Yesterday, VMware released updates of its virtualization software for Windows hosts--VMware Workstation 7 (US $189, $99 upgrade) and VMware Player 3 (free). VMware Workstation goes far beyond the capabilities of VMware Fusion, and adds a host of new features aimed at enterprise IT and software developers, and can even run a virtual machine inside a virtual machine. Player 3 adds the ability to create virtual machines. Previous versions of Player can only run virtual machines.
Like the Fusion 3 for Mac, VMware Workstation 7 and Player 3 now support the Aero 3D graphics features Windows Vista and Windows 7 guest OS's. But Workstation 7 also supports the Aero Peak feature in a Windows 7 host OS. Aero Peak displays a preview window of what's going on in the virtual machine when you hover the cursor over the taskbar item for Workstation 7.
Graphics is aided by support for DirectX 9 Shader Model and OpenGL 2.1. The new versions can also display a virtual machine in full-screen mode across multiple monitors. You can now assign more hardware resources to a virtual machine: up to four CPUs and 32 GB of memory.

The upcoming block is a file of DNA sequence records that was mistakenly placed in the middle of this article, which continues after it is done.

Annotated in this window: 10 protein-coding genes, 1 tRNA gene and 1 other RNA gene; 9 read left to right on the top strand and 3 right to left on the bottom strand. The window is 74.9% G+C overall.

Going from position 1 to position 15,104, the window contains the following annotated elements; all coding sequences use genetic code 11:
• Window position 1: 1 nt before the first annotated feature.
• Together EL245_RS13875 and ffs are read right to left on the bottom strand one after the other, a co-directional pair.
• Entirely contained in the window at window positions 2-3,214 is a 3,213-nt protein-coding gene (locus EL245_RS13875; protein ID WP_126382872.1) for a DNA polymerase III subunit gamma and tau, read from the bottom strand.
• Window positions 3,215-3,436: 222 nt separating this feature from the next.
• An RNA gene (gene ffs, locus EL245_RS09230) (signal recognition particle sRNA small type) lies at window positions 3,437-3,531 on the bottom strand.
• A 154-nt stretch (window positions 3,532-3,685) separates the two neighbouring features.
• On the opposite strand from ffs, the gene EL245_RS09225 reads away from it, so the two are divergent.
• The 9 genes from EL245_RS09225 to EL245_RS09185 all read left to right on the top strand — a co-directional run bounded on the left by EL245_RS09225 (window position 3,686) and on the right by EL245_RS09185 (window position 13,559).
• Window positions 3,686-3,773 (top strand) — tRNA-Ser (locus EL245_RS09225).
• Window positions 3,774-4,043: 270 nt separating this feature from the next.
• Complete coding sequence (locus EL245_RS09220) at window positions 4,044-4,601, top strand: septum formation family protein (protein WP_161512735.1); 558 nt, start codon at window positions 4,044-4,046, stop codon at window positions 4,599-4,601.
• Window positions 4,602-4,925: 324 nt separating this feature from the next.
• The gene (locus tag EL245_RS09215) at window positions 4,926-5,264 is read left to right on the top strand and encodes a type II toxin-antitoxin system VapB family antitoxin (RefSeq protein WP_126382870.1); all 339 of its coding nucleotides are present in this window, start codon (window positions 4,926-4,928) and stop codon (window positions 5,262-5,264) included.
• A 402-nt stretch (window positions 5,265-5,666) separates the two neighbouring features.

For IT pros and developers
For IT professionals, Workstation 7 can now run VMware's virtualization server products, ESXi and VSphere, in a virtual machine. Which means Workstation 7 can run virtual machines inside of virtual machines. This feature is useful for testing multiple configurations of the server products.
IT professionals also get increased security; Workstation 7 now supports 256-bit AES encryption of the virtual machines. Virtual machines now support secure authentication through Smart Cards.
Workstation 7 offers new features for software developers. A Record and Reply feature lets you move forward and backward in time, as useful for tool for debugging. In other words, you can ?rewind? a virtual machine to see the state of 30 seconds ago. Workstation 7 also offers integration with Eclipse, Java, and the SpringSource tool suit.
VMware Player 3, which VMware refers to as "light desktop virtualization," adds the ability to create virtual machines. Previous versions can only run virtual machines created by VMware WorkStation, Fusion, or other tools. Both Workstation 7 and Player 3 add Easy Install support for Windows 7. Easy Install installs Windows without user input -- it automates the installation. VMware Player 3 is free, but does not come with technical support.